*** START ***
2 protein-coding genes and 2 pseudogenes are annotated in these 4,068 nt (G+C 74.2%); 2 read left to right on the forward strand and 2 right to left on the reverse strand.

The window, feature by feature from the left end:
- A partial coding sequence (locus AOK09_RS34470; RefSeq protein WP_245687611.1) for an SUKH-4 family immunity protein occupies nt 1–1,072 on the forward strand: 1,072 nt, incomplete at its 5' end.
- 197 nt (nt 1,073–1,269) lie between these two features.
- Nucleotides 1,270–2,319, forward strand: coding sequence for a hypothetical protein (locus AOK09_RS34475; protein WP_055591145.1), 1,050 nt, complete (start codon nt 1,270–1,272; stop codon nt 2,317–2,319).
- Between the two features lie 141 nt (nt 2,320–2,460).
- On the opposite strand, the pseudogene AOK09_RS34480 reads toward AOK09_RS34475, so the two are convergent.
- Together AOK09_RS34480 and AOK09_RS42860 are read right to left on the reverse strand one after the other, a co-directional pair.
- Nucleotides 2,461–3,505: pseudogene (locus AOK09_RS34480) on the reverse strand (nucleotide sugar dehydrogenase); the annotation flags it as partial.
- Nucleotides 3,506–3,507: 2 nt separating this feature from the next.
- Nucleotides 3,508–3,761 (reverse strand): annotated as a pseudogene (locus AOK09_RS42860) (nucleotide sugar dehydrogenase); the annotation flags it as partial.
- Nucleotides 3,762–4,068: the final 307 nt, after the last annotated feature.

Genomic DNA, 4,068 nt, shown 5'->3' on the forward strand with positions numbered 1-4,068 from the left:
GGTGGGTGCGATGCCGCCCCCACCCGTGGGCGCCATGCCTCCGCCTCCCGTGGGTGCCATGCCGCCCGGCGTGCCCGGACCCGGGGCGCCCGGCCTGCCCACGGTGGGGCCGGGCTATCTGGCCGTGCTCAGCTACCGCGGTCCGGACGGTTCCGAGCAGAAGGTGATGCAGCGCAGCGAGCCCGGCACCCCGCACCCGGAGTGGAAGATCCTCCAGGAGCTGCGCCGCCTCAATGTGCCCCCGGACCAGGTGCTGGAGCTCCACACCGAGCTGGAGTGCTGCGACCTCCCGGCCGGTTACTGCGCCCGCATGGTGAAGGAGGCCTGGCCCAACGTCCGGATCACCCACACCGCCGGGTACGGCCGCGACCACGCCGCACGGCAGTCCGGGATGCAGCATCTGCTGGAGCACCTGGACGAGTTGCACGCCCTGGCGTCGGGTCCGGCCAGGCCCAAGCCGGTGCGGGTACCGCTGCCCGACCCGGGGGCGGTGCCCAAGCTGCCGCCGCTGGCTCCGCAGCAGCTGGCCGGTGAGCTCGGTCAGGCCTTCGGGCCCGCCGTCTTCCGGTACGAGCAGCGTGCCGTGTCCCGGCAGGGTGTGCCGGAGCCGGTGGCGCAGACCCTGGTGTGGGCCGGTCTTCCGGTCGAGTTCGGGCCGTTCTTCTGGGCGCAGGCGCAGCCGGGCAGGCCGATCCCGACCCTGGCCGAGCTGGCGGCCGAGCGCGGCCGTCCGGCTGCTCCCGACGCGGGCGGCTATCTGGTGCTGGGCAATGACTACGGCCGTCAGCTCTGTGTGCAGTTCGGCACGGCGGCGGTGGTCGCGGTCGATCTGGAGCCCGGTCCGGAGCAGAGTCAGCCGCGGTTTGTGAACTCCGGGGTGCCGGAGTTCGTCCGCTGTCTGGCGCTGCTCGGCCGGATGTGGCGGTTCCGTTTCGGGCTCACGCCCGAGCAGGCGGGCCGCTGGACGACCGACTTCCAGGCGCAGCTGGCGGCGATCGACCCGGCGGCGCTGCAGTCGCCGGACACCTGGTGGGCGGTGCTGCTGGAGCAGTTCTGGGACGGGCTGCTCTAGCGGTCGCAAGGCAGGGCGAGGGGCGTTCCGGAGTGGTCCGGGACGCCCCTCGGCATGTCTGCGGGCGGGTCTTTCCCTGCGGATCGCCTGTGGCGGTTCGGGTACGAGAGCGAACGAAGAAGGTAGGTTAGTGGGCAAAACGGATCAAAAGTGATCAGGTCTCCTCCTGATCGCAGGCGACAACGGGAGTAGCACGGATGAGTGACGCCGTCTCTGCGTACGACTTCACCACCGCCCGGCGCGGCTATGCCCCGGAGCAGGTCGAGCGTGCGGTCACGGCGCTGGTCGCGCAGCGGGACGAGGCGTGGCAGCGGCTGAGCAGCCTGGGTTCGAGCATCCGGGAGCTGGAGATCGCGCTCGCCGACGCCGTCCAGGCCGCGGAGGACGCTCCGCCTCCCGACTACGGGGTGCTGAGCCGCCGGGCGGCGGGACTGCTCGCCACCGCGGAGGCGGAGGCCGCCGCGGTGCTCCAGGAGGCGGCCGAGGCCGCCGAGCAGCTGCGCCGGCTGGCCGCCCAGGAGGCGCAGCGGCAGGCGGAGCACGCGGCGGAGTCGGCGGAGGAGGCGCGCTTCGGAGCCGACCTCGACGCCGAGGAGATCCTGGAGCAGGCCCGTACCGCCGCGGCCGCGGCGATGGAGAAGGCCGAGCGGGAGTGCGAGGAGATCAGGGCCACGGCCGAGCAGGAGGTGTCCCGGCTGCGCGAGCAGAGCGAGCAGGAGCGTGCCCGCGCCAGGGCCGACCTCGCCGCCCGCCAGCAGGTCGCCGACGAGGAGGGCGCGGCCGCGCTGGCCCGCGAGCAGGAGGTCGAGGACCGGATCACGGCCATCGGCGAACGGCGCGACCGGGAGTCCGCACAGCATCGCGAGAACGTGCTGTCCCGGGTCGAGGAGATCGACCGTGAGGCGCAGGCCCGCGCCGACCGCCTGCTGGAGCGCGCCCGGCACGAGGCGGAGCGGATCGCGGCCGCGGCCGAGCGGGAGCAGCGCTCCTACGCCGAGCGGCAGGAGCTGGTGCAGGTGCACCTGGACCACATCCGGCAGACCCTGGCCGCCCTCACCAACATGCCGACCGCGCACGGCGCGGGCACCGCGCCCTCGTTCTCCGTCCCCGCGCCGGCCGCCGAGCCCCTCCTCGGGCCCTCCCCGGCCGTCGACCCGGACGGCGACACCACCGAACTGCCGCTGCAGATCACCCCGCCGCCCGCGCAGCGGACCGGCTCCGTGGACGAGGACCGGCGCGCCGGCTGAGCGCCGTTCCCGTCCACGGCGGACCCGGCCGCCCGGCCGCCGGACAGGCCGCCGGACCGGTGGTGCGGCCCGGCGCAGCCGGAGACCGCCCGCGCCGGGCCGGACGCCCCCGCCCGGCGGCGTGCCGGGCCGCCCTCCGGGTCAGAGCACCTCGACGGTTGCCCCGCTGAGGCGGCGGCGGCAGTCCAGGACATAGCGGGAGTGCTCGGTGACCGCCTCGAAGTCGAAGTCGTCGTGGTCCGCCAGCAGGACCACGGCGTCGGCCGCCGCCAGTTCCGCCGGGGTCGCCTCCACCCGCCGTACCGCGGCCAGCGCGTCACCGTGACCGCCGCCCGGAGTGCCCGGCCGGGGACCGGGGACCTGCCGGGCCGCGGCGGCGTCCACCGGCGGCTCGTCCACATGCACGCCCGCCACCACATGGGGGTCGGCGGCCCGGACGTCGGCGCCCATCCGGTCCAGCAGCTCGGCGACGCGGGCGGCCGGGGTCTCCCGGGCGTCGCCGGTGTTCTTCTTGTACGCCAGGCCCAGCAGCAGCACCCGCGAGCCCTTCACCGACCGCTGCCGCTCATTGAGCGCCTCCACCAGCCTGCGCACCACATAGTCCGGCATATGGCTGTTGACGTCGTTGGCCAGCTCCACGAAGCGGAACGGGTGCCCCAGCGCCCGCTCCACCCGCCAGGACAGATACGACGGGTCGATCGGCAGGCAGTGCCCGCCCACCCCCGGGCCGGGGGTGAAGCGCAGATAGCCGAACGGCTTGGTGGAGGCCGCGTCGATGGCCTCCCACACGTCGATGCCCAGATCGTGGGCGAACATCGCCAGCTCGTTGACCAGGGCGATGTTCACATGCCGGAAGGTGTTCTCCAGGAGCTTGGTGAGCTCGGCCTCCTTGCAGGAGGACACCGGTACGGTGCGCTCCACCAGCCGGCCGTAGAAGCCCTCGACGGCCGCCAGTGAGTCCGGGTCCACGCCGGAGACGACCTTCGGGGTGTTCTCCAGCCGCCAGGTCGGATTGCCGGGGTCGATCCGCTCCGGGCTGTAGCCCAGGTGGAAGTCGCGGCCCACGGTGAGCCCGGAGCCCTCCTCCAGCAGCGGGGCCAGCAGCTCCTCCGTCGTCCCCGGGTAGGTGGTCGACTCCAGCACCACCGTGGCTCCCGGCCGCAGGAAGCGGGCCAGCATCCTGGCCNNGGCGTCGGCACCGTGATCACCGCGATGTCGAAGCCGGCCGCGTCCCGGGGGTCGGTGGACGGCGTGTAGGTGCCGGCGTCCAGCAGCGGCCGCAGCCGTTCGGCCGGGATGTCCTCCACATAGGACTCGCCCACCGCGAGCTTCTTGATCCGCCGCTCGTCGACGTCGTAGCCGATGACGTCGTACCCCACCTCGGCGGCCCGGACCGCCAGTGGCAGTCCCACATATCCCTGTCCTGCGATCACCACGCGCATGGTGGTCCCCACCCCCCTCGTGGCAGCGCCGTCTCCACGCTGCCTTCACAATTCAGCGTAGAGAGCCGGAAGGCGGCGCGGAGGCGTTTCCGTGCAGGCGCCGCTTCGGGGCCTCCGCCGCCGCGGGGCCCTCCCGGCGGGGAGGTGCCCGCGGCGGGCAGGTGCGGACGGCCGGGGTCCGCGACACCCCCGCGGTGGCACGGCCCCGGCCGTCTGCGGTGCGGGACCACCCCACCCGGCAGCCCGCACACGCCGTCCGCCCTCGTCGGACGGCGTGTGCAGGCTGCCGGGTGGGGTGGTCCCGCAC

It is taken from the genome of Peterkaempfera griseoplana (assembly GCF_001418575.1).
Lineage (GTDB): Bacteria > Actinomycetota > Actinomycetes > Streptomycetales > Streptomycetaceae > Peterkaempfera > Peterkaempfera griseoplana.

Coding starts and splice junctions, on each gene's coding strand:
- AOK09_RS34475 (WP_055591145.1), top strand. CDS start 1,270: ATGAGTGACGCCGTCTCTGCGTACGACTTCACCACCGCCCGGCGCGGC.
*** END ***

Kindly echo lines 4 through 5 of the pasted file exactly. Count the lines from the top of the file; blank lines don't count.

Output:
- 197 nt (nt 1,073–1,269) lie between these two features.
- Nucleotides 1,270–2,319, forward strand: coding sequence for a hypothetical protein (locus AOK09_RS34475; protein WP_055591145.1), 1,050 nt, complete (start codon nt 1,270–1,272; stop codon nt 2,317–2,319).